Snip from Liz Szabo's USA Today profile:
In most support groups, "one or two patients sort of take over, and it turns into a bitch session," Attai says. "That's not what you see with #BCSM. ... We have a common goal -- that's to educate, empower and support, and all that participate seem to embrace that."
Schoger says she's been pleased to see how BCSM helps women -- and the occasional man -- think through complex issues and become leaders.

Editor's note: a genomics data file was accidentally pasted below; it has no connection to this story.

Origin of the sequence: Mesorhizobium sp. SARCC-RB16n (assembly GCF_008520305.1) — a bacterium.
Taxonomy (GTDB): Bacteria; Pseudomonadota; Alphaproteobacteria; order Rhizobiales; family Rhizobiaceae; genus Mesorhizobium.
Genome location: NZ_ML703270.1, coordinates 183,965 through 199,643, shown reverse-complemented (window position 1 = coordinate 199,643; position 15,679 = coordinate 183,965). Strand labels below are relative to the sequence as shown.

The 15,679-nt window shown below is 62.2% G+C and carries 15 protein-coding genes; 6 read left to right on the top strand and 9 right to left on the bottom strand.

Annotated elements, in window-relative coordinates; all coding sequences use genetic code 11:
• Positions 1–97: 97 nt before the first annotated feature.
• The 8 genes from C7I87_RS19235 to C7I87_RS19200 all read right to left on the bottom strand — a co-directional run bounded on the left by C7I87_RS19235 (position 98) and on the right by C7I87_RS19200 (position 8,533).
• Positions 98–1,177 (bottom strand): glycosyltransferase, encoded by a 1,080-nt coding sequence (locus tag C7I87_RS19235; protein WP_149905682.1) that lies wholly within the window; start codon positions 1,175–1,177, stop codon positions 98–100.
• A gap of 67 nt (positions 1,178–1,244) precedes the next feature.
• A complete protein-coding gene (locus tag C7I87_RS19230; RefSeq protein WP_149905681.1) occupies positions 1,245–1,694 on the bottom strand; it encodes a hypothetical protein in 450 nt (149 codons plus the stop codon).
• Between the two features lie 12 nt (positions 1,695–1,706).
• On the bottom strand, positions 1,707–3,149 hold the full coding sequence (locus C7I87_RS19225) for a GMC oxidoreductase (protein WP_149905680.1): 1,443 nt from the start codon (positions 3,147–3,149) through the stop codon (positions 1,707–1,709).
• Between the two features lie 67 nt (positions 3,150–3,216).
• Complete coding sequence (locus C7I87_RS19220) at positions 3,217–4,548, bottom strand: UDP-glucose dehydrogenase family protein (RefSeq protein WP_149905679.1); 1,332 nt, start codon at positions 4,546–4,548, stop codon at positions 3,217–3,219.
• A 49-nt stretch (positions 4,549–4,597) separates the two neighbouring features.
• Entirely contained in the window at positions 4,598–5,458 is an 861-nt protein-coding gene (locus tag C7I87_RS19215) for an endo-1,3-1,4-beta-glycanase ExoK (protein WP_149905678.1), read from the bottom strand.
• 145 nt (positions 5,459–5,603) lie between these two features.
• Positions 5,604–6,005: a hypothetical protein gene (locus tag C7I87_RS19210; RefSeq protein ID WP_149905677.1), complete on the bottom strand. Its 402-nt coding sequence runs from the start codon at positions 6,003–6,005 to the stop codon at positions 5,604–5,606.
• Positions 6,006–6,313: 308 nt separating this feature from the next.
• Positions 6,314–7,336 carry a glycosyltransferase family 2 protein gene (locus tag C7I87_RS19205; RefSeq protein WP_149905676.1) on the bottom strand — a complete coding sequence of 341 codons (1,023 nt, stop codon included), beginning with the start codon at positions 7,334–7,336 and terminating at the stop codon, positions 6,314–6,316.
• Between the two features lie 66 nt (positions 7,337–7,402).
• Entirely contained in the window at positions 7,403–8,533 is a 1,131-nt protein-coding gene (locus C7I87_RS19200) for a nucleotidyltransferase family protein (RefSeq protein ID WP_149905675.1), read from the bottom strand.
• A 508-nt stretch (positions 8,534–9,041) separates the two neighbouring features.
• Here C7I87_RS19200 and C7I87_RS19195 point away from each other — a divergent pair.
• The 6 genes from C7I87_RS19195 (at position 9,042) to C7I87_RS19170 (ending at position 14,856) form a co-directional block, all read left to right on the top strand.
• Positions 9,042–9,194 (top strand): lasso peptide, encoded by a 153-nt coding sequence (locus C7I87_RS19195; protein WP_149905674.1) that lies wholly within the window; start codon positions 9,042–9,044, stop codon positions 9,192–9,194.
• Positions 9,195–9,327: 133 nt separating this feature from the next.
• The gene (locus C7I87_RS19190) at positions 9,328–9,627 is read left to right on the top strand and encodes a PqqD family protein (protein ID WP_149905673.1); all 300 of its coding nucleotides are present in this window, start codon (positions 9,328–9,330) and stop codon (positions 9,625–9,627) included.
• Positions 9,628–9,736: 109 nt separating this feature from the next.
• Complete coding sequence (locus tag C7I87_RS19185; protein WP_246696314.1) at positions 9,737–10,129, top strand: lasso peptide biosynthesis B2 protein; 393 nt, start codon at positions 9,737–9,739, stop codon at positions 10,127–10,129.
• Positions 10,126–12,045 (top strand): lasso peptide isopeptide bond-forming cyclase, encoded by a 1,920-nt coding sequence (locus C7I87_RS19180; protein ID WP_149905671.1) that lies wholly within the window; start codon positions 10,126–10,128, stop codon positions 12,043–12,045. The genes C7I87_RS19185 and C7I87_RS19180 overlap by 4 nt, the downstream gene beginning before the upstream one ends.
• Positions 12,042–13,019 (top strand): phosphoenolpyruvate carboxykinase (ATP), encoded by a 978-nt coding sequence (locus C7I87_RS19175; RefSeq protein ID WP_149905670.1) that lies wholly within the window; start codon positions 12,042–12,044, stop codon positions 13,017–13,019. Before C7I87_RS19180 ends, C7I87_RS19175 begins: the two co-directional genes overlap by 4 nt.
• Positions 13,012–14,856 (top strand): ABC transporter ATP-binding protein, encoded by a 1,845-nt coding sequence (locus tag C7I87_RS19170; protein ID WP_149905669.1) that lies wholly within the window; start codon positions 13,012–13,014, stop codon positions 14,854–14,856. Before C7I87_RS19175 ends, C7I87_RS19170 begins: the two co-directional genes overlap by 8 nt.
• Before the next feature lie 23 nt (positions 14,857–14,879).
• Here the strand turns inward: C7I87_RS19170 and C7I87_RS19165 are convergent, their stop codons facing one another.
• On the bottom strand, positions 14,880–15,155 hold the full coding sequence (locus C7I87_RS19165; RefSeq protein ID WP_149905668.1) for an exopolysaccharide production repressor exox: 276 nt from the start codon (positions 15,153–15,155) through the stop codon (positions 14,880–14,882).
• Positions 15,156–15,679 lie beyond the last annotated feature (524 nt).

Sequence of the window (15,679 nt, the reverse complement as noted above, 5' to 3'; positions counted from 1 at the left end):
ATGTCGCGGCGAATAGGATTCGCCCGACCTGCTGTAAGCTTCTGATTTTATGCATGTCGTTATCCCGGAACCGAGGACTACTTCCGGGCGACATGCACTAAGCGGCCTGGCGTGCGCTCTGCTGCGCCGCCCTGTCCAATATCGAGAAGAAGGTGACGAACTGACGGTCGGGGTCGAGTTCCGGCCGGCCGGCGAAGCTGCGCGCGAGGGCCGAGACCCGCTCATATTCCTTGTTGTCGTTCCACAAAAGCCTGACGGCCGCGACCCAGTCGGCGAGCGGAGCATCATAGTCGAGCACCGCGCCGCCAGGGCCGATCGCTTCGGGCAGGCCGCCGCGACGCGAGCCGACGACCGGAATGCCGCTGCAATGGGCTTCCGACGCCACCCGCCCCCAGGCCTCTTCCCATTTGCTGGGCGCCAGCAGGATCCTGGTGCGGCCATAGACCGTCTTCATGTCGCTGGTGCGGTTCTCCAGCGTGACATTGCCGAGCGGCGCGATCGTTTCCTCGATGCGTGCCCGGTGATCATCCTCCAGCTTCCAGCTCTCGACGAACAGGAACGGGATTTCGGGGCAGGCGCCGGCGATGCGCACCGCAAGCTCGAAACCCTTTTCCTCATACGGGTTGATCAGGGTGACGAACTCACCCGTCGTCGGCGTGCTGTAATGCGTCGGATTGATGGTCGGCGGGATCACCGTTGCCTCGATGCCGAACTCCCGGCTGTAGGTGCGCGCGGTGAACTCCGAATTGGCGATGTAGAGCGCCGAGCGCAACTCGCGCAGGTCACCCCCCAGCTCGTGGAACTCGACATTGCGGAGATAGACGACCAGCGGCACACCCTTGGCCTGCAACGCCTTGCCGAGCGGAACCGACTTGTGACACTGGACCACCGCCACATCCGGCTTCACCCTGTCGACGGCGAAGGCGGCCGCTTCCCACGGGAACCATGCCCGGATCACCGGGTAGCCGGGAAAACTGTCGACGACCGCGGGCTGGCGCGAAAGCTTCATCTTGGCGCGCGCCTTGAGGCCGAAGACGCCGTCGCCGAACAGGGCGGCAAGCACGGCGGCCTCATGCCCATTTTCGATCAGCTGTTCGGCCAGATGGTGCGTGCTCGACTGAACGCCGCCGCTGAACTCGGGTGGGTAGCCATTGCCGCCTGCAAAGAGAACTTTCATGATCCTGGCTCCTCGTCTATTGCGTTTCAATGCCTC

"So many of these women are writing stronger blog pieces and are taking up the mantle in different breast cancer organizations," Schoger says. "I just love watching it."
I never went to an in-person support group during my primary treatment for breast cancer, but BCSM, and the informal mentoring relationships that developed out of it, were vital to me during the past year. So much so that it's hard for me to imagine what it would have been like to have had my first experience with cancer in a time when Twitter, and BCSM, did not exist.
Thank you, founding women of BCSM.